/News 13.12.23

Location Spotlight: Tasmania’s breathtaking beaches

When you think of Tasmania the first things to come to mind are likely rainforests, ancient trees, and dark frosty winters, but any local will tell you that Australia’s most southern state also boasts some of the most pristine beaches in the world.

Whether it’s white sand and azure waters, or more gothic, rugged coastline that your production requires, Tasmania offers an incredible range of striking coastal settings that are easily accessible by crews.

Recent productions to feature Tassie’s magnificent coastlines include The Nightingale (2018), which set its final scene at Marion Bay beach; Foxtel’s series Lambs of God (2019), which utilised Tassie’s savage Tasman Island; Amazon Prime’s series Deadloch (2023), which was filmed predominantly around Kingston and Cygnet; and 9 Rush/9Now’s reality series Aussie Lobster Men (2019–2023), which follows commercial fishing vessels around the state’s unforgiving waters and coastline.

Recent productions in Australia

Southern Tasmania 

Approximately 20 minutes from Hobart is Seven Mile Beach, which is – as you might have guessed – seven miles long. Located conveniently close to the Hobart International Airport, those who have flown into the capital might recognise this long, sandy stretch from a flyover when coming in to land.

Aside from being a popular spot for both plane spotters and local swimming enthusiasts, Seven Mile has sweeping views of Frederick Henry Bay and has the potential to feel pleasantly isolated.

Five and Seven Mile Beaches are mere minutes from Hobart International Airport
(Image credit: Tourism Australia & Graham Freeman)

Just 30 minutes further along the Tasmanian coast, and 15 minutes from the centre of capital city Hobart, lies the bustling Kingston Beach. As one of the busier inner-city beaches, it’s perfect for those seeking a beach-town aesthetic – Deadloch fans will recognise the location, which features heavily throughout the show.

Kingston Beach recently played host to Amazon’s streaming series Deadloch
Lambs of God production on location on Tasmania’s south coast (Image supplied)

Another short jaunt from Hobart is Bruny Island, or lunawanna-allonah, which sits off Tasmania’s south-east coast. Home to many beautiful beaches, one of the most spectacular locations in the area is the narrow stretch of land known as The Neck. Nestled between the D’Entrecasteaux Channel and the Tasman Sea, The Neck features a lookout with a breathtaking 360-degree view, which makes for stunning aerial shots.

The Neck, Bruny Island

East and north-east coasts 

Tasmania’s East Coast arguably has the lion’s share of beautiful and most-visited beaches. First up – on the Freycinet Peninsula – is Friendly Beaches, and then on to the town of Coles Bay for a dip in Richardsons or Muirs beaches, with their amazing backdrop of the Hazards Mountains. Coles Bay is a two-hour drive from Launceston Airport, and 2 hours 20 minutes’ drive from Hobart Airport, along the scenic route known as the Great Eastern Drive.

Friendly Beaches offer a range of picturesque filming locations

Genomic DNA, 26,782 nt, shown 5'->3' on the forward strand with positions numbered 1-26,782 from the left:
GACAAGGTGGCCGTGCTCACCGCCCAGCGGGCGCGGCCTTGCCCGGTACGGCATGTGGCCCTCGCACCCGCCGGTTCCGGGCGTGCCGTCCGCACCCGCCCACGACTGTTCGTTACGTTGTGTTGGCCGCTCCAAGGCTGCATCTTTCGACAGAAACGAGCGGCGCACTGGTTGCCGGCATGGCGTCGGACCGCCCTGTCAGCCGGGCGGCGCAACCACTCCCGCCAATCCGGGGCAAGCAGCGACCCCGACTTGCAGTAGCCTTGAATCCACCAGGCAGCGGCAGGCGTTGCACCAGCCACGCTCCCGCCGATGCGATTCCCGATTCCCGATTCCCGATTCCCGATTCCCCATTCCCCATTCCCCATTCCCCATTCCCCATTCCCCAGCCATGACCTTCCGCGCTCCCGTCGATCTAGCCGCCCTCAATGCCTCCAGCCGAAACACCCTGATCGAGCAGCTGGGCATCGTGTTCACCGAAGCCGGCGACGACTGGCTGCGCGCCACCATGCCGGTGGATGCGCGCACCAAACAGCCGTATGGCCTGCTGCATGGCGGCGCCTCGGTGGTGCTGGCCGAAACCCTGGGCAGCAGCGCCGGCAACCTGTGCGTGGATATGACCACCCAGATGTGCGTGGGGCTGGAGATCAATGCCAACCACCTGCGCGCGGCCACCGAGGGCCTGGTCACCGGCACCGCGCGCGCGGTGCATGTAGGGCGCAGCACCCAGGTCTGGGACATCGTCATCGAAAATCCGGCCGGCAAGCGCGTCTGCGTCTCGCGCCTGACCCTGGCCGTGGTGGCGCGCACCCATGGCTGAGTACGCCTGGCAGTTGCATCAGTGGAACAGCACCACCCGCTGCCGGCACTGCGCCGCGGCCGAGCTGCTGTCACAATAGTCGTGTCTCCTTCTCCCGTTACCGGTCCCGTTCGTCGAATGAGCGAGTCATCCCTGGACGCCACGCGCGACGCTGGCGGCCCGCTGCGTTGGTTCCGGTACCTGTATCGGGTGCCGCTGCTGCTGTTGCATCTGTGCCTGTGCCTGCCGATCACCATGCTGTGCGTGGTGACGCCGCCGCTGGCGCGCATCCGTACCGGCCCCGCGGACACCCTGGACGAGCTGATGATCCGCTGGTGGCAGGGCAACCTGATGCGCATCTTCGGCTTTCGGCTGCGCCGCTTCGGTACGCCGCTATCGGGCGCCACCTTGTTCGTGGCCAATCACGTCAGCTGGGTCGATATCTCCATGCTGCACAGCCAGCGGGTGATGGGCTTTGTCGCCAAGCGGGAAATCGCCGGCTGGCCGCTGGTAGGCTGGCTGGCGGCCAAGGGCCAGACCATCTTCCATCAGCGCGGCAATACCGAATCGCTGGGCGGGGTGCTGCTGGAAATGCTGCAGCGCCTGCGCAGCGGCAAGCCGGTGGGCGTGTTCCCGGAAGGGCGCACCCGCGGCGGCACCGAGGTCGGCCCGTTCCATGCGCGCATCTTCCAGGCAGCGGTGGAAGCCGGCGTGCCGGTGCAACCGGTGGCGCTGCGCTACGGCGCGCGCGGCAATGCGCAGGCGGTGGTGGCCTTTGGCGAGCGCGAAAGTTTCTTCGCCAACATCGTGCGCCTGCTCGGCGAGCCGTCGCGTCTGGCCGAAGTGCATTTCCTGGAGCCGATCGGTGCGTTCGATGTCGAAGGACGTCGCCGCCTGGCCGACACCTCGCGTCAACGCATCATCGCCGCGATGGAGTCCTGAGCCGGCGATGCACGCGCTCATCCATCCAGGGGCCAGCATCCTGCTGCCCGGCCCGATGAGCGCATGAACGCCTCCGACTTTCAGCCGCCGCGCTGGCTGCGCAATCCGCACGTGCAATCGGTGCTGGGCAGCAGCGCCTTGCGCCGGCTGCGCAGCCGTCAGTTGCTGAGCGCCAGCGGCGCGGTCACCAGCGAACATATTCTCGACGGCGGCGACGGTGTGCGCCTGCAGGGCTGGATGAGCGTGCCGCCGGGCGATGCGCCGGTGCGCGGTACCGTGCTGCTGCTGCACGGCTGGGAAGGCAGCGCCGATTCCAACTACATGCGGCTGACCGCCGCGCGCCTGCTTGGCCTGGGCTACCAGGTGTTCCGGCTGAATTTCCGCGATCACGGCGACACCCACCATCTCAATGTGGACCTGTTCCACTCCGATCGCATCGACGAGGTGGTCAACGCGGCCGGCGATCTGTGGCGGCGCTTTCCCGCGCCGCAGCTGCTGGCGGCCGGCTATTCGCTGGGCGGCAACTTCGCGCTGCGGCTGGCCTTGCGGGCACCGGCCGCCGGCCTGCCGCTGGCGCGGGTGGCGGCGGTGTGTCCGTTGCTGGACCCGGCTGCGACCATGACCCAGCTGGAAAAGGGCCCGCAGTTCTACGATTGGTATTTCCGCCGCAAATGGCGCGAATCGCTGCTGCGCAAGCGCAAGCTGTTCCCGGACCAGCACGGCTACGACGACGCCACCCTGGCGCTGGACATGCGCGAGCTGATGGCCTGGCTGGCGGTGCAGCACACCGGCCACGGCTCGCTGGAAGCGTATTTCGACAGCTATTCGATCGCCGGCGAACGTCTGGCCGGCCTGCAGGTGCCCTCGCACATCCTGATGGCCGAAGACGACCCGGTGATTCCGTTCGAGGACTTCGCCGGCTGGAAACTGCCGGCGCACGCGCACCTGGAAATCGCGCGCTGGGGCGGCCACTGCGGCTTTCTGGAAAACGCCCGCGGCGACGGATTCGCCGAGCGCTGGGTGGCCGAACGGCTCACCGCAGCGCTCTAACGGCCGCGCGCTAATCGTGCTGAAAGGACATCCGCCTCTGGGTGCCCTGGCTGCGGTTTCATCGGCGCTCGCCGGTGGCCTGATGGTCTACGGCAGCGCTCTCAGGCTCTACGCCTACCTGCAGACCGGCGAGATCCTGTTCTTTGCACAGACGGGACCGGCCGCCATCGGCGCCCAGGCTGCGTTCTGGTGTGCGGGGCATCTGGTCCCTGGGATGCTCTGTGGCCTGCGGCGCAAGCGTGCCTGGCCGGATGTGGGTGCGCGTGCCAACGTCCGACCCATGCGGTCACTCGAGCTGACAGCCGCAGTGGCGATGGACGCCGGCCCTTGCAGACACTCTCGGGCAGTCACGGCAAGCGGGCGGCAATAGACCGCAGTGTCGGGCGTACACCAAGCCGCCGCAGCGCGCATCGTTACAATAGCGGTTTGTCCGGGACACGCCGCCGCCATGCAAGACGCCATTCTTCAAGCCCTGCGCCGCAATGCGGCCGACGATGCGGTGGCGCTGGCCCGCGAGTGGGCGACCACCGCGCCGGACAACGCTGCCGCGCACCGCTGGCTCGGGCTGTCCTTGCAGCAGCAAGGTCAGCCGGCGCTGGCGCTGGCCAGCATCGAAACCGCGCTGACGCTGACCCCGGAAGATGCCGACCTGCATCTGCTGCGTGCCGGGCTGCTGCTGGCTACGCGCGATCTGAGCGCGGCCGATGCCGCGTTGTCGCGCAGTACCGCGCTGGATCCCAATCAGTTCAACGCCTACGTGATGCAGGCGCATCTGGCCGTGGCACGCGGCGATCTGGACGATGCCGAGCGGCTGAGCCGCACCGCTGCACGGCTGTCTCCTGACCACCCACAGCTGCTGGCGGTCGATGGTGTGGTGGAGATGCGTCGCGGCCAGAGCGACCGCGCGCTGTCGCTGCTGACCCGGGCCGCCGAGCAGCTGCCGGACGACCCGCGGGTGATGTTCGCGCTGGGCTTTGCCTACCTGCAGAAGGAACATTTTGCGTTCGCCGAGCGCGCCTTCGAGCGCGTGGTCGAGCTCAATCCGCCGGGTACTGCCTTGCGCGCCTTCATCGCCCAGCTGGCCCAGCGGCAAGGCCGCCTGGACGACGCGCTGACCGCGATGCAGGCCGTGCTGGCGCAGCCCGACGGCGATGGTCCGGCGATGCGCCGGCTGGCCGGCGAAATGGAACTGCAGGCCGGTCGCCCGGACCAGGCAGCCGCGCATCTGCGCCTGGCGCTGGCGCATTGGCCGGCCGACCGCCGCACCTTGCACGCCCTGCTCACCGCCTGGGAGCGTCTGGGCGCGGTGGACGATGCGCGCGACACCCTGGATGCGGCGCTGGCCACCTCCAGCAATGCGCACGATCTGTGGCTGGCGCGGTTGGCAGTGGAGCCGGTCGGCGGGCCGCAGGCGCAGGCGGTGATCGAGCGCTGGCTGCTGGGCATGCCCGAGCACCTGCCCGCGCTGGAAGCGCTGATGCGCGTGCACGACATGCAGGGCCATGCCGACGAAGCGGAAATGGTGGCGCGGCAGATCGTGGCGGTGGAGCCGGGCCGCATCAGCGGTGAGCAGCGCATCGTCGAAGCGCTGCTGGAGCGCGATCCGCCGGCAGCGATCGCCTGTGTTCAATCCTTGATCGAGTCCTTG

(Photo credits – Left: Tourism Tasmania & Paul Sinclair, Center and right: Stu Gibson)
Coles Bay Coast, East Coast Tasmania (Credit: Moon Cheese Studio)

When people think ‘beaches’ and ‘Tasmania’, they often think Wineglass Bay, which has been crowned one of the best in the world. Located in the Freycinet National Park, Wineglass Bay was named for its unique shape. With pink-granite Hazards framing its edges, it makes for a pretty picture.

Further north is the town of St Helens, which is about three hours from Hobart Airport, or 2.25 hours from Launceston, and is home to the vast Peron Dunes. While these dunes are rated as ‘difficult’ for traversing, they make for some stunning imagery.

Almost at the northern tip of the east coast is the famous Bay of Fires. Around 35 minutes from the town of St Helens, Bay of Fires comprises a series of bays that make for a dramatic backdrop, with their crystal-clear waters and vibrant orange lichen–covered rocks.

West and north-west coasts

Those venturing to Tasmania’s great western wilds will come across the vast Ocean Beach, which at 40 kilometres is the longest beach in the Apple Isle. Just a short drive from the Strahan Airport, it runs all the way from Macquarie Harbour and Hells Gates up to Trial Harbour.

The Gordon River flows through Tasmanian rainforests before entering Macquarie Harbour via Hells Gates. (image credit: Jess Bonde)
Tidal pools in Strahan on Tasmania’s north-west coast (image courtesy Tourism Australia)
Bonnet Island’s lighthouse overlooks the ocean (image credit: Ollie Khedun and West Coast Council)

The area is also home to the 30-metre-tall Henty Sand Dunes, which extend for 15 kilometres and are well worth an explore for those seeking a desert-like landscape.

Peron Dunes (cc: krismccracken)

In the state’s north-west sits Boat Harbour Beach, which is one hour west of Devonport. A slightly more populous beach that is full of locals and holidaymakers in the summer, it still exudes that charming, small-town feeling. Although looking out over the expansive Bass Strait, it’s a sheltered spot fringed with trees and neighbours the scenic Rocky Cape National Park.

Boat Harbour (Image credit: Mark Merton)

Get in touch

Screen Tasmania is happy to connect interstate and international production teams with experienced local creatives and crew, and has programs in place to support film development and production within the state.

For more information, contact Screen Tasmania:

Phone: +61 3 6165 5070
Email: [email protected]
Web: www.screen.tas.gov.au